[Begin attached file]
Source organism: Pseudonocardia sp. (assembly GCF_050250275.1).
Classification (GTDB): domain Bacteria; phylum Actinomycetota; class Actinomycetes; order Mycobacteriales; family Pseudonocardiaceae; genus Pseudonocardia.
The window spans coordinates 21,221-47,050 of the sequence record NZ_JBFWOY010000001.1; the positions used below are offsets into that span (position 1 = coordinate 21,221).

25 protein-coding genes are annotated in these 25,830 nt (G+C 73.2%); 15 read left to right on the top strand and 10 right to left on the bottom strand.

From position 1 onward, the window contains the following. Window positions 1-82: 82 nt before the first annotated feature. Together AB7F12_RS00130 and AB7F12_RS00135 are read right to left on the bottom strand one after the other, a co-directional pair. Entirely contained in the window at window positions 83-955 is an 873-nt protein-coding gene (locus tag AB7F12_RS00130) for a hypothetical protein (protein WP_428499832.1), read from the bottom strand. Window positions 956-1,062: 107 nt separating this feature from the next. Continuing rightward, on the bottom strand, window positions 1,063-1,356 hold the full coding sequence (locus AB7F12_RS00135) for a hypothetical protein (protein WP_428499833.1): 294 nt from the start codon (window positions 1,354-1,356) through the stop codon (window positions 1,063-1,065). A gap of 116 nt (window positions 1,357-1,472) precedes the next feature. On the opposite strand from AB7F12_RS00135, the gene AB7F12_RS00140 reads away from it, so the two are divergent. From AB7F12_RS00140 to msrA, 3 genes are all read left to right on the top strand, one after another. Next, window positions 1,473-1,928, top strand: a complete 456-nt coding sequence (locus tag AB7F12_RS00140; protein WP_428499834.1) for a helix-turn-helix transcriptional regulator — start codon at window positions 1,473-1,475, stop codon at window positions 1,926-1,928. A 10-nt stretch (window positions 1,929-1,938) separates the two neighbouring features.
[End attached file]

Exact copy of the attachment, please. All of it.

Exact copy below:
Source organism: Pseudonocardia sp. (assembly GCF_050250275.1).
Classification (GTDB): domain Bacteria; phylum Actinomycetota; class Actinomycetes; order Mycobacteriales; family Pseudonocardiaceae; genus Pseudonocardia.
The window spans coordinates 21,221-47,050 of the sequence record NZ_JBFWOY010000001.1; the positions used below are offsets into that span (position 1 = coordinate 21,221).

25 protein-coding genes are annotated in these 25,830 nt (G+C 73.2%); 15 read left to right on the top strand and 10 right to left on the bottom strand.

From position 1 onward, the window contains the following. Window positions 1-82: 82 nt before the first annotated feature. Together AB7F12_RS00130 and AB7F12_RS00135 are read right to left on the bottom strand one after the other, a co-directional pair. Entirely contained in the window at window positions 83-955 is an 873-nt protein-coding gene (locus tag AB7F12_RS00130) for a hypothetical protein (protein WP_428499832.1), read from the bottom strand. Window positions 956-1,062: 107 nt separating this feature from the next. Continuing rightward, on the bottom strand, window positions 1,063-1,356 hold the full coding sequence (locus AB7F12_RS00135) for a hypothetical protein (protein WP_428499833.1): 294 nt from the start codon (window positions 1,354-1,356) through the stop codon (window positions 1,063-1,065). A gap of 116 nt (window positions 1,357-1,472) precedes the next feature. On the opposite strand from AB7F12_RS00135, the gene AB7F12_RS00140 reads away from it, so the two are divergent. From AB7F12_RS00140 to msrA, 3 genes are all read left to right on the top strand, one after another. Next, window positions 1,473-1,928, top strand: a complete 456-nt coding sequence (locus tag AB7F12_RS00140; protein WP_428499834.1) for a helix-turn-helix transcriptional regulator — start codon at window positions 1,473-1,475, stop codon at window positions 1,926-1,928. A 10-nt stretch (window positions 1,929-1,938) separates the two neighbouring features.